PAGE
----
The Wedding Singer: The Musical. Book by Chad Beguelin and Tim Herlihy. Music by Matthew Sklar. Lyrics by Chad Beguelin. Directed by Matt McCoy. Bay Area Musicals, Victoria Theatre, 2961 16th St, San Francisco, CA 94103.
Based on the highly successful 1998 Adam Sandler/Drew Barrymore film, the 2006 musical fared less well opening in April and closing on New Year’s Eve. The film, set in 1985, revolves around Robbie Hart, a nice guy with a broken heart who’s stuck in one of the most romantic jobs in the world, a wedding singer. He loses all hope when he is abandoned at the altar by his fiancé. He meets a young woman named Julia, who enlists his help to plan her wedding. It contained a jukebox mix of mid 80’s pop/rock from a who’s-who of bands. It would take a miracle for an original stage score to match such a history.
The musical, written by the duo of Chad Beguelin and Matthew Sklar, was received with mixed reviews but does contain just enough pizazz to make for a whimsically nostalgic evening at the theatre. Matt McCoy and his crew at Bay Area Musicals deserves high fives for mounting this production which looks fantastic (costumes by Brooke Jennings, wigs by Jackie Dennis), sounds great (Jon Gallo, Music Director) and utilizes an enthusiastic and hardworking cast of over two-dozen very capable performers.
The plot is formulaic romantic comedy circa ‘forever’. Shlumpy loser gets dumped, meets girl of dreams who’s engaged to be imminently married, pursues said girl and voila, happy ending. Its formulaic because it works so often and is so easily sympathetic to large audiences. Zac Shuman is perfectly cast as leader of the wedding band; a hopeless romantic, he lives with his granny and is of course hurt and stunned when he’s unceremoniously dumped by his fiancé at their wedding. Shuman has a nice voice and the right touch of ‘wronged everyman’ to carry the show.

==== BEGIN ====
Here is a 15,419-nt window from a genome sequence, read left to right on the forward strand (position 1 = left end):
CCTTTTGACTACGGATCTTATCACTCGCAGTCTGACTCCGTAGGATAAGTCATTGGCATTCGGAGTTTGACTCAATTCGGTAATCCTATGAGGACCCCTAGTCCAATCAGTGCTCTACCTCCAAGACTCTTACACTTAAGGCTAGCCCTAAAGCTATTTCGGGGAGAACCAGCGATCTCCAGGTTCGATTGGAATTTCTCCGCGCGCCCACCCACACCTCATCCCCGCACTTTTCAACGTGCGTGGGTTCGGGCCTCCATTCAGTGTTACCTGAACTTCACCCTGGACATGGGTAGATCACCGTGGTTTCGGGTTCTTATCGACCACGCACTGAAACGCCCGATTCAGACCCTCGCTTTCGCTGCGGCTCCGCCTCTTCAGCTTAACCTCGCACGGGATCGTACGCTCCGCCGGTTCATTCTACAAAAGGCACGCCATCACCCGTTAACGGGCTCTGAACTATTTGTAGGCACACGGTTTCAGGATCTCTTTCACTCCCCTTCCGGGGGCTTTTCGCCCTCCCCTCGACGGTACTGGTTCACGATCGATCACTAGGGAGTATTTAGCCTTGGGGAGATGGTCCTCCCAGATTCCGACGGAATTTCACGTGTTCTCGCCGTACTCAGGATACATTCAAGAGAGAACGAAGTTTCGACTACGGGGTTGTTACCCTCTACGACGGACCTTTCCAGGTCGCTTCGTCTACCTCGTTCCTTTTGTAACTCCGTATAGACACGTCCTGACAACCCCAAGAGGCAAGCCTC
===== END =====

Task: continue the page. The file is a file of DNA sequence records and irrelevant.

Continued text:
The supporting leads are all strong as well; Linda (Karylyn Dowd), Robbie’s ex has a show-stealing number in the second act when she tries to reconcile their relationship (“Let Me Come Home”), Jenny Angel plays Julia with heartfelt earnestness, Alissa Sanchez is a comic gem as the floozy Holly, Jepoy Ramos over-the-top as the gay bandmate Glen and Max Thorne is silly as the clownish Sammy.
The musical numbers pop, including the show opening “It’s Your Wedding Day”, “Casualty of Love” and “All About the Green”. The choreography by Leslie Waggoner is a joy, enhanced by McCoy’s staging direction. BAM has done a stellar job of mounting musicals, paring them down to a manageable and efficient unit to maximum affect. The Wedding Singer: The Musical is an infectious romantic comedy that shines in BAM’s hands.
Performances run through March 17th, 2018 www.bamsf.org 415.340.2207